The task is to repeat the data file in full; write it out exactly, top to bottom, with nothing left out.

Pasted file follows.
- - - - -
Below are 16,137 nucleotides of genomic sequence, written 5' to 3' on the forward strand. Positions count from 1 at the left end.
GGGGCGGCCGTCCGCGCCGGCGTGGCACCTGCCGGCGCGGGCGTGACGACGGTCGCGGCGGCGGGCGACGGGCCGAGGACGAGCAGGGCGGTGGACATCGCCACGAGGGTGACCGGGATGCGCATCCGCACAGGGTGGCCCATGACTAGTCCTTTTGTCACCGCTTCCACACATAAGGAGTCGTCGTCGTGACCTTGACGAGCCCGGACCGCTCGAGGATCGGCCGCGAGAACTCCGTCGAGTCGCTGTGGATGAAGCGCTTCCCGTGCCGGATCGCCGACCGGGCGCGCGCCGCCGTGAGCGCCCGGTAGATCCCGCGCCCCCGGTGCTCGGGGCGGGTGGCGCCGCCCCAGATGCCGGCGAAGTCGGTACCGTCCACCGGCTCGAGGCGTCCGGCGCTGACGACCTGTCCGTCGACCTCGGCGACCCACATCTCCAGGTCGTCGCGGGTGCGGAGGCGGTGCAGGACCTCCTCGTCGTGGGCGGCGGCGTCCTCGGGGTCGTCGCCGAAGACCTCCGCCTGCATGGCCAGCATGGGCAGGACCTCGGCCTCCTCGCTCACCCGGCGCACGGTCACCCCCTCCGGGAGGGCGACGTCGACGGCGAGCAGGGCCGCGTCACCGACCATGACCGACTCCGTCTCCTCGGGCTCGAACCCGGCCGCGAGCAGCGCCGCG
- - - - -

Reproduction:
Below are 16,137 nucleotides of genomic sequence, written 5' to 3' on the forward strand. Positions count from 1 at the left end.
GGGGCGGCCGTCCGCGCCGGCGTGGCACCTGCCGGCGCGGGCGTGACGACGGTCGCGGCGGCGGGCGACGGGCCGAGGACGAGCAGGGCGGTGGACATCGCCACGAGGGTGACCGGGATGCGCATCCGCACAGGGTGGCCCATGACTAGTCCTTTTGTCACCGCTTCCACACATAAGGAGTCGTCGTCGTGACCTTGACGAGCCCGGACCGCTCGAGGATCGGCCGCGAGAACTCCGTCGAGTCGCTGTGGATGAAGCGCTTCCCGTGCCGGATCGCCGACCGGGCGCGCGCCGCCGTGAGCGCCCGGTAGATCCCGCGCCCCCGGTGCTCGGGGCGGGTGGCGCCGCCCCAGATGCCGGCGAAGTCGGTACCGTCCACCGGCTCGAGGCGTCCGGCGCTGACGACCTGTCCGTCGACCTCGGCGACCCACATCTCCAGGTCGTCGCGGGTGCGGAGGCGGTGCAGGACCTCCTCGTCGTGGGCGGCGGCGTCCTCGGGGTCGTCGCCGAAGACCTCCGCCTGCATGGCCAGCATGGGCAGGACCTCGGCCTCCTCGCTCACCCGGCGCACGGTCACCCCCTCCGGGAGGGCGACGTCGACGGCGAGCAGGGCCGCGTCACCGACCATGACCGACTCCGTCTCCTCGGGCTCGAACCCGGCCGCGAGCAGCGCCGCG